One year ago, Nashville Ballet unveiled a new version of the Nutcracker. Striving for local relevance and a nouveau visual style, artistic director Paul Vasterling's reimagining of the timeless story moved the setting to the 1897 Tennessee Centennial Exposition, an event whose multicultural components play nicely into Tchaikovsky's brilliant music, in particular the Act 2 series of exotic waltzes and dances. For those who missed the 2008 debut, Vasterling's second mounting is in its final weekend, and it behooves ardent culture vultures and holiday revelers to head to TPAC to catch it in all its splendor and beauty.
This Nutcracker is much more than a dance piece—it's high theater, largely because Vasterling marshaled a team of fabulously talented designers to help realize his grand vision. Hence, while the ballet's most gifted front-line performers offer us elegant classicism and admirable athleticism in their finest moments, all around them swirls a jolting, sometimes gasp-inducing display of costumes, settings and lighting. It's highbrow eye candy, to be sure, and the pertinent elements are faithfully in sync.
Shigeru Yaji's scenery is spectacular, from a gorgeous ice-skating pond at Shelby Bottom to the warm grandeur of Belle Meade Mansion (the template for the home of the ballet's young heroine, Clara) to the glittery kingdom of the Sugar Plum Fairy. In concert with Scott Leathers' gorgeous lighting effects, these tableaux are presented to us via surprising reveals. Huge, elegant draperies rise and fall away dramatically as each sumptuous new setting comes into view, including a beautiful snow scene upon the arrival of the Snow Queen and King, plus a stupendous launching of a Christmas tree that appears to vault endlessly up into the stratosphere of Andrew Jackson Hall.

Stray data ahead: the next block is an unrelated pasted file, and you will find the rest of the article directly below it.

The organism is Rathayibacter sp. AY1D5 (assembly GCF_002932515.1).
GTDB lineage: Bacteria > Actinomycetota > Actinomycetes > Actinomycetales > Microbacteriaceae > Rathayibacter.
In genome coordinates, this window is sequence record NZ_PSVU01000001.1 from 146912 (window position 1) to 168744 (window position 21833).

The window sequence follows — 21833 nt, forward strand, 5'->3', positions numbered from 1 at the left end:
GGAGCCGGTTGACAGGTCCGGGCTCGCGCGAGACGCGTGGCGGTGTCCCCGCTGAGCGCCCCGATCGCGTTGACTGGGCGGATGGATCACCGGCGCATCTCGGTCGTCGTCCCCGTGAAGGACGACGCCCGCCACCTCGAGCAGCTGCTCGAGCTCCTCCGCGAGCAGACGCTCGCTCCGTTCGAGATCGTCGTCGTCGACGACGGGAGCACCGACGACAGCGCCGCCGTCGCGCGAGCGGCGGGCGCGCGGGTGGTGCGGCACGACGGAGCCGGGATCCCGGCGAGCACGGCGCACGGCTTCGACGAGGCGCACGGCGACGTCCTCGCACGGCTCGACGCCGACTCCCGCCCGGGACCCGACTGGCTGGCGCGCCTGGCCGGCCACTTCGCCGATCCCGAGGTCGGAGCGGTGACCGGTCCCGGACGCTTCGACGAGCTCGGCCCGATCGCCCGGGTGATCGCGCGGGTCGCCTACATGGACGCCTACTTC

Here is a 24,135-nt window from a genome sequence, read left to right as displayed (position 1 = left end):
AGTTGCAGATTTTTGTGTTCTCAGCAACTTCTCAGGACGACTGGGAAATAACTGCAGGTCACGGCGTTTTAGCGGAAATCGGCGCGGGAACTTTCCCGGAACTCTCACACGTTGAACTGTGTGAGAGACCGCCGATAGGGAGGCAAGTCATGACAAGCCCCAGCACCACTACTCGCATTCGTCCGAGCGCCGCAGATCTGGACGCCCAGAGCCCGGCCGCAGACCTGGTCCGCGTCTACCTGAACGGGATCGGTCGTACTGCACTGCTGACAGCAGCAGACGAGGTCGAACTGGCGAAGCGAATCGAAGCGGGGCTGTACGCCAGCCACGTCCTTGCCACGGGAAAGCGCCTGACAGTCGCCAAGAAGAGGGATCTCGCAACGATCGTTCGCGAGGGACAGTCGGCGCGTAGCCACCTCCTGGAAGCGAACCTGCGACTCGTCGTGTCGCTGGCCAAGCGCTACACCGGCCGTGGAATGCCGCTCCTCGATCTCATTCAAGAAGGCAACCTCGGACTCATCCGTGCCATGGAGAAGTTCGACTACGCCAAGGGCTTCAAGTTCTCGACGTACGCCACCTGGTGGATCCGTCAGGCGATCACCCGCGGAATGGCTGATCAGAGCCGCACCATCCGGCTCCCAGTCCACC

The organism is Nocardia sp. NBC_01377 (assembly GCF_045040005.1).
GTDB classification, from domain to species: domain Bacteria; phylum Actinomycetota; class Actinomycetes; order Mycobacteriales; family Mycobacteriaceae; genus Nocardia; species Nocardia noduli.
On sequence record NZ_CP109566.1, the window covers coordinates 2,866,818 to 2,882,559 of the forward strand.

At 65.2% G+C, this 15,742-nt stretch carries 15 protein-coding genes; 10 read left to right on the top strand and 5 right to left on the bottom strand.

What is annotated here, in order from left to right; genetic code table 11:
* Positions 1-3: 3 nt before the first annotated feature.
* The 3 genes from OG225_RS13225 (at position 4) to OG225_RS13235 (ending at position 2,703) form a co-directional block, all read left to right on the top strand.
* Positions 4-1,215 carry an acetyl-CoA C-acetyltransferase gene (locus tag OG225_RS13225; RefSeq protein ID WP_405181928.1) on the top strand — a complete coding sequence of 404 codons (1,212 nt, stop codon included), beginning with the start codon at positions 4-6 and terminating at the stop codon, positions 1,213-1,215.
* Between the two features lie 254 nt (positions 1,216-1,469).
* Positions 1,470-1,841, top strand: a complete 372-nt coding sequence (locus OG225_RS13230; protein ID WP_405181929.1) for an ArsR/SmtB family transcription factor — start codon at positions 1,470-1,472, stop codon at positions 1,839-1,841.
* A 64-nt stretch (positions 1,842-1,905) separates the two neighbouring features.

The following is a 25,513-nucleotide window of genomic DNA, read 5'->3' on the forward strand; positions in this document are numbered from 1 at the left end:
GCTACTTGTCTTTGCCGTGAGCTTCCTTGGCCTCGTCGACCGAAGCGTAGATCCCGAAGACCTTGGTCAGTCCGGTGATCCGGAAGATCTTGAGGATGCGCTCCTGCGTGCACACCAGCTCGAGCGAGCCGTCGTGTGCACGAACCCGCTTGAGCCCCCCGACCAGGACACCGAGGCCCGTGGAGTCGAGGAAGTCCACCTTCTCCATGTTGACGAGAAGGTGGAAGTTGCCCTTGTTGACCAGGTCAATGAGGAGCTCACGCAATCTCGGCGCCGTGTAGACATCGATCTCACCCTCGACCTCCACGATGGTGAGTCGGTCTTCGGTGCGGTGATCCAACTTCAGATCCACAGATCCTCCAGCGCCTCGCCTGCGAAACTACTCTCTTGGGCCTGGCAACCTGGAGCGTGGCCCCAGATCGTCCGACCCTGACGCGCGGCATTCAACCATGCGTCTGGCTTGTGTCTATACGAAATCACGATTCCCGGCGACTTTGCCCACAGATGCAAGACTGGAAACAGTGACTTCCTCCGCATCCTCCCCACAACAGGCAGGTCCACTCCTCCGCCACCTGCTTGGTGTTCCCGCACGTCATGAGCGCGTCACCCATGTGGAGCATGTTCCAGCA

Not to be outdone is costume designer Campbell Baird, who captures the festive 19th century domestic dress styles with flair but really shines with his take on the ballet's more fanciful elements: an oversized dancing bear, mice (both large and small), soldiers, Native Americans and especially the Act 2 succession of dancers representing international cultures (Spanish, Chinese, Persian, Russian, etc.). Almost always eschewing primary colors, Baird gives us shades of red, blue, purple and green that achieve both subtlety and high sensuality.
There is a feast for ears as well as eyes in this production, since Vasterling's retelling of Clara's dreamy Christmas adventures directs new attention to the Tchaikovsky, which soars with the Nashville Symphony under the baton of Paul Gambill. Yes, we've heard it a million times—even in TV commercials—but the master composer's gift for pure melody never fails to both charm and astound, and his rich orchestrations command renewed reverence with every comical clarinet, fluttering flute, well-placed glockenspiel and dramatic blast of horns and strings. Even the gentle harp lead-in to "The Waltz of the Flowers"—so often overlooked once that piece kicks in with gusto—seemed a revelation.
This is a ballet, after all, so let's not overlook the dancers. With the notable exception of Clara's uncle, Drosselmeyer (Eric Harris in a fantastically magical turn), all the key roles are double (and sometimes triple) cast. Last Saturday evening's lineup appeared optimal, with Christine Rennie as the Snow Queen and Sadie Harris as the Sugar Plum Fairy, though Vasterling's ability to mix and match his veterans assures consistency every time out. Younger performers Grace Rich (Snake Lady) and Mollie Sansone (Dewdrop Fairy) were standouts at the viewed performance. The major male dancers were Eddie Mikrut and Jon Upleger, with Brendon LaPier as the Nutcracker. The role of Clara is shared by Elizabeth Graves and Anna Celeste Harrer throughout the run.
And hats off to Vasterling for directing some 200 youth cast performers through their many paces with energy, confidence and theatrical panache.
Vasterling's goal when first conceiving this production was to have a Nutcracker of Nashville's own for many years to come. He has succeeded in high fashion—in fact, Music City theatergoers' taste for the traditional rendition has likely been spoiled for good.
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